Postoperatively, physiotherapy as well as incentive spirometry were initiated on postoperative day (POD) one. The suction drain was removed when the preceding day’s output fell below 50 mL (usually on POD two). Self-catheterization was taught to patients with bladder complications. A thoracolumbar sacral orthosis (TLSO) was applied until solid fusion was confirmed by radiography (usually at month three). For each participant in the study, the following postoperative clinical data were collected at three and six months post-operation: postoperative complications and treatment (if any), three-month and six-month postoperative degree of kyphosis (°), three-month and six-month postoperative ASIA impairment scale (A–E), three-month and six-month postoperative Denis pain score, and three-month and six-month postoperative Denis work score.

Statistical analysis

All statistical analysis was conducted using SPSS (IBM). Statistical significance was set at a p value of less than 0.05. For all variables, the means and standard deviations (SD) were calculated for the SSRAI group and the DSRAI group. First, we checked for any significant differences in the key demographic and clinical characteristics between the two experimental groups. Next, we determined the factors associated with inferior clinical outcomes using a univariate analysis. The Student’s t-test was applied for symmetrically distributed variables; otherwise, the non-parametric Wilcoxon test was applied. Based on the univariate findings, we conducted a stepwise logistic regression analysis of selected variables to identify independent factors associated with inferior clinical outcomes. Next, we determined which experimental groups were associated with positive outcomes. A paired t-test was used to compare mean preoperative and postoperative scores for the clinical outcomes in each experimental group. Finally, we compared the efficacy of SSRAI versus DSRAI. A Student’s t-test was used to compare the clinical outcomes in the SSRAI and DSRAI groups.

Results

A total of 51 participants (35 males and 16 females, aged 19–52) were recruited into this study and were randomly segregated to receive either SSRAI (n=25) or DSRAI (n=26). The key demographic and clinical characteristics of these two experimental groups are detailed in Table 1. There were no significant differences in these key demographic and clinical characteristics between the two experimental groups (all p>0.05; Table 1).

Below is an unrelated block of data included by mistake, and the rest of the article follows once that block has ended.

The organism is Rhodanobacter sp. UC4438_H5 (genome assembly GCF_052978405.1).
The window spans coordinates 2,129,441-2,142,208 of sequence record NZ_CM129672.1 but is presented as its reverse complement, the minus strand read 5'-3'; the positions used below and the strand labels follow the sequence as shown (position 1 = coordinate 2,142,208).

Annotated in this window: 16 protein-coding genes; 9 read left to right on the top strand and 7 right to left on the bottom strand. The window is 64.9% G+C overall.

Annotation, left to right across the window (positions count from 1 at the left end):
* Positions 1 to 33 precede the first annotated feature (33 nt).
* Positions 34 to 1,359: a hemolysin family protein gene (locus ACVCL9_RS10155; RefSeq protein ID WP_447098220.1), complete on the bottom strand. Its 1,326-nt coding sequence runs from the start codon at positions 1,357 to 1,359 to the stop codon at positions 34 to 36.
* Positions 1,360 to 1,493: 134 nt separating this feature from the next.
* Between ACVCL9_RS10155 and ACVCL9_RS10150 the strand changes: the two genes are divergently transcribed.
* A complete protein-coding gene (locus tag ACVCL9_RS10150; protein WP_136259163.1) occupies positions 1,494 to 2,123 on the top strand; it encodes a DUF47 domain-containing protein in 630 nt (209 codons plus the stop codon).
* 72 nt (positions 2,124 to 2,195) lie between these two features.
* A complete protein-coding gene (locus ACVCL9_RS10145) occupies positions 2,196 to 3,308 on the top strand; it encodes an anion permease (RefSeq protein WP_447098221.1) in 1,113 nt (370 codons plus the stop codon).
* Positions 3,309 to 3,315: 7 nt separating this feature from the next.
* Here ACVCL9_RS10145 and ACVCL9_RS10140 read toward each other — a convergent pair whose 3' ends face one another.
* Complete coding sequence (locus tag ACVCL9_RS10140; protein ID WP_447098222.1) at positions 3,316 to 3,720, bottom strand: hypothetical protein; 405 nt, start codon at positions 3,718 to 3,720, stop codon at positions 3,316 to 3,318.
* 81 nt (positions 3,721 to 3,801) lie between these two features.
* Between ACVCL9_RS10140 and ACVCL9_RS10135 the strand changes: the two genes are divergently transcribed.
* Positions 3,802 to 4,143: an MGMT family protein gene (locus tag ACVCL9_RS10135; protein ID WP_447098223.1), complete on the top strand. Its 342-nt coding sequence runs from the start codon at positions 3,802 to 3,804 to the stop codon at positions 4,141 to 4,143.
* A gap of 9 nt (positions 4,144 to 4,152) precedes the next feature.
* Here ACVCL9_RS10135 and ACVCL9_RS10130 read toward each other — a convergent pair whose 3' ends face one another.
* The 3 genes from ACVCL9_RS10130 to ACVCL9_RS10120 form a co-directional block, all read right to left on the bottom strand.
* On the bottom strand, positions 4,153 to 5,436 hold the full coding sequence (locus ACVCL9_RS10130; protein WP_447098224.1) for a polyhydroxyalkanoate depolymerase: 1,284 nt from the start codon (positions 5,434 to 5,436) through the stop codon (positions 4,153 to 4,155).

Table 1
Baseline preoperative demographic and clinical characteristics of the participants.

Next, applying a univariate analysis, we assessed the factors associated with inferior clinical outcomes (Table 2). Of all the factors investigated, smoking status was significantly associated with an elevated (≥2) six-month Denis pain score (p<0.05; Table 2). Based on this finding in smokers, we conducted a stepwise logistic regression analysis to identify independent factors associated with inferior clinical outcomes. This analysis revealed that smoking status was significantly associated with inferior three-month and six-month Denis pain scores (Wald statistic=4.246, p=0.039).

Table 2
Risk factors associated with inferior clinical outcomes.

Next, we determined which experimental groups were associated with positive outcomes through comparing mean preoperative and postoperative scores for the clinical outcomes in each experimental group (Table 3). We found that both SSRAI and DSRAI were significantly effective in improving all clinical outcomes under investigation, including three-month and six-month postoperative degree of kyphosis, three-month and six-month postoperative ASIA impairment scale scores, three-month and six-month postoperative Denis pain score, and three-month and six-month postoperative Denis work score (all p<0.001; Table 3).

Table 3
Comparison of preoperative and postoperative variables.

Finally, we compared the efficacy of SSRAI versus DSRAI (Table 4). DSRAI displayed significantly longer operating times as well as significantly larger operative blood losses (both p<0.001; Table 4). However, there were no significant differences between SSRAI and DSRAI with respect to all clinical outcomes under investigation, including three-month and six-month postoperative degree of kyphosis, three-month and six-month postoperative ASIA impairment scale scores, three-month and six-month postoperative Denis pain scores, and three-month and six-month postoperative Denis work scores (all p>0.05; Table 4).